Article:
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100,000 Indian villages to go digital in the next five years

India has emerged as a world leader in the consumption of mobile data and now aims to widen its digital impact by reaching out to the country’s more remote and rural areas.

Last week, the Minister of Finance said that over the next five years, the Government plans to turn 100,000 villages into digital villages. This will be achieved by expanding Common Service Centres (CSCs). The government will focus on artificial intelligence and transform the country into a hub for smartphone and electric vehicle manufacturing.

The Minister said that the CSCs are developing more services and creating digital infrastructure in the villages, including connectivity, to convert the villages into digital villages.

CSCs act as access points to deliver e-services provided by the central government, state governments and private players in rural villages. Some of these services include banking, education, health services, and passport and Aadhaar registration. They also provide access to online national services like booking train tickets and submitting forms and bills, etc.

CSCs have adopted six villages where services, including WiFi hotspots, small manufacturing units, solar lighting facilities, LED assembling units, and sanitary napkin dispensers, are being set up to generate employment.

Over 300,000 CSCs, employing around 1.2 million people are digitally delivering several services to Indian citizens.

Mobile tariff, including data and voice calls, in India is now possibly the lowest in the world and the monthly consumption of mobile data has increased over 50 times in the last five years.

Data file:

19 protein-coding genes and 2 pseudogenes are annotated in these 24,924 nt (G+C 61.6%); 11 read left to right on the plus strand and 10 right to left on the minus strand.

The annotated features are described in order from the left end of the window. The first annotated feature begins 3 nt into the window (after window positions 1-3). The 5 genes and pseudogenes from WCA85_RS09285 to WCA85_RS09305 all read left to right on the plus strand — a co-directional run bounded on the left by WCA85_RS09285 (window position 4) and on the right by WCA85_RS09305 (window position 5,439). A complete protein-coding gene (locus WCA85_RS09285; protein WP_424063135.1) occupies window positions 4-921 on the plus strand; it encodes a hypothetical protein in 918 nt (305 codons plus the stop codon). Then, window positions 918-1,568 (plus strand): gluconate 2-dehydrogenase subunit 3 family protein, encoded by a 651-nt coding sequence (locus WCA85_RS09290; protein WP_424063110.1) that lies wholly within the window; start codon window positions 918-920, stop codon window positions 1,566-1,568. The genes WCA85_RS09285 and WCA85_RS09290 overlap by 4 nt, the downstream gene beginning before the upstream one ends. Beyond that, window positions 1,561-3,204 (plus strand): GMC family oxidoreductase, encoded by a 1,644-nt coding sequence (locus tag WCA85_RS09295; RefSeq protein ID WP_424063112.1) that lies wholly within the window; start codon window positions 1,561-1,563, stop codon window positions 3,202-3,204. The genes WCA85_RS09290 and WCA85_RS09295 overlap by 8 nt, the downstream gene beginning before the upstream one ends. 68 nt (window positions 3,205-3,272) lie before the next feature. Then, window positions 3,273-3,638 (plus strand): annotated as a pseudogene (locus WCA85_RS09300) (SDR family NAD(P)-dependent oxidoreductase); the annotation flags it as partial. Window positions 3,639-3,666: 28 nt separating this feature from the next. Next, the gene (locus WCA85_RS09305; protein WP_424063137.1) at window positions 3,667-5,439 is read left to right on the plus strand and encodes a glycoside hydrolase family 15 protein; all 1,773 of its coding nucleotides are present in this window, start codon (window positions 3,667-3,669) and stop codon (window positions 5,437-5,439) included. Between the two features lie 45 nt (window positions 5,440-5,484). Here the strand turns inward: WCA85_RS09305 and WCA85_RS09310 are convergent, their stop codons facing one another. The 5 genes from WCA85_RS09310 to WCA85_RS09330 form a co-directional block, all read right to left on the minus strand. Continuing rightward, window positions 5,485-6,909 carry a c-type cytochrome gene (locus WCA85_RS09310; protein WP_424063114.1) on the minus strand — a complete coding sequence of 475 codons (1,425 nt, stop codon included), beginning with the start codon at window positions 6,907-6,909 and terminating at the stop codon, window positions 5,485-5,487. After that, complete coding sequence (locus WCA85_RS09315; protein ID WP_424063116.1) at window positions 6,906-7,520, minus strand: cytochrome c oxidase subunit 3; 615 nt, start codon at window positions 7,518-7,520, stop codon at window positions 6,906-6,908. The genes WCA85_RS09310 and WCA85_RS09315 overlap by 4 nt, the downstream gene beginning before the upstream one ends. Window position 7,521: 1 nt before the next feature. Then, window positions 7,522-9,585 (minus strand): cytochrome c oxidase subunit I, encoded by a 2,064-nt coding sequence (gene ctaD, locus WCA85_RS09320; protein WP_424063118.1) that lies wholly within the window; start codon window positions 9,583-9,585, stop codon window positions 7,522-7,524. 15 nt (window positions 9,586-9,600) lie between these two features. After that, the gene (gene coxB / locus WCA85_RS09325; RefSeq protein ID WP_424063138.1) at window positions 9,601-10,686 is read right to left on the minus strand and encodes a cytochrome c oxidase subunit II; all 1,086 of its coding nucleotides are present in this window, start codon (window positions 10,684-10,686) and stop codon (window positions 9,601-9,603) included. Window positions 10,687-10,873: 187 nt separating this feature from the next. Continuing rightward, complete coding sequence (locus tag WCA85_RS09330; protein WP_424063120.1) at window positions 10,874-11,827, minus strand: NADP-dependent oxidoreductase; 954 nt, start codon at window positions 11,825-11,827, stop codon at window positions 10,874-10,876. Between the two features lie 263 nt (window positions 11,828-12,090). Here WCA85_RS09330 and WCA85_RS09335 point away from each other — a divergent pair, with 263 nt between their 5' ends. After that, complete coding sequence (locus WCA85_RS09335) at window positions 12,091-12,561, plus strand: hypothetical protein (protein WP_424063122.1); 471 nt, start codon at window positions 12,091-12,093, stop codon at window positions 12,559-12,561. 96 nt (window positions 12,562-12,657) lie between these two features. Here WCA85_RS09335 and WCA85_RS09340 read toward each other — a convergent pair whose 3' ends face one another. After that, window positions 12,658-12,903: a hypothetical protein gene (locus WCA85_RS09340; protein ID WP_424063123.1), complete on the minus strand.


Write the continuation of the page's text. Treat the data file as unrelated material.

The Make in India programme has made India a new destination for the mobile phone manufacturing industry. The programme was launched in September 2014 to encourage companies to domestically manufacture their products and increase their investment in the country.

Mobile and parts manufacturing companies have increased from two to more than 268, which have made for huge job opportunities.

According to the Minister, the Jan Dhan-Aadhaar-Mobile (JAM) and the Direct Benefit Transfer (a programme that transfers subsidies directly to the people through their bank accounts) are “game-changers”.

He said that bank nationalisation was first done 50 years ago, but a large part of the country was still left out of the economic mainstream with no access to formal banking. Over the last few years, nearly 340 million Jan Dhan bank accounts have been opened.

Aadhaar has ensured better-targeted subsidies. It has helped poor and middle-class citizens receive the benefits of government schemes directly in their bank accounts by eliminating middlemen.

In 2017, the government launched the DigiGaon (Hindi for village) project. Its target was 700 digital villages by the end of 2018. It was created to connect villages to the Internet and assist residents with entrepreneurship opportunities.

Over 100,000 village councils have been connected with optical fibre under the Digital India programme. Around 40,000 village councils have also been provided with WiFi hotspots.

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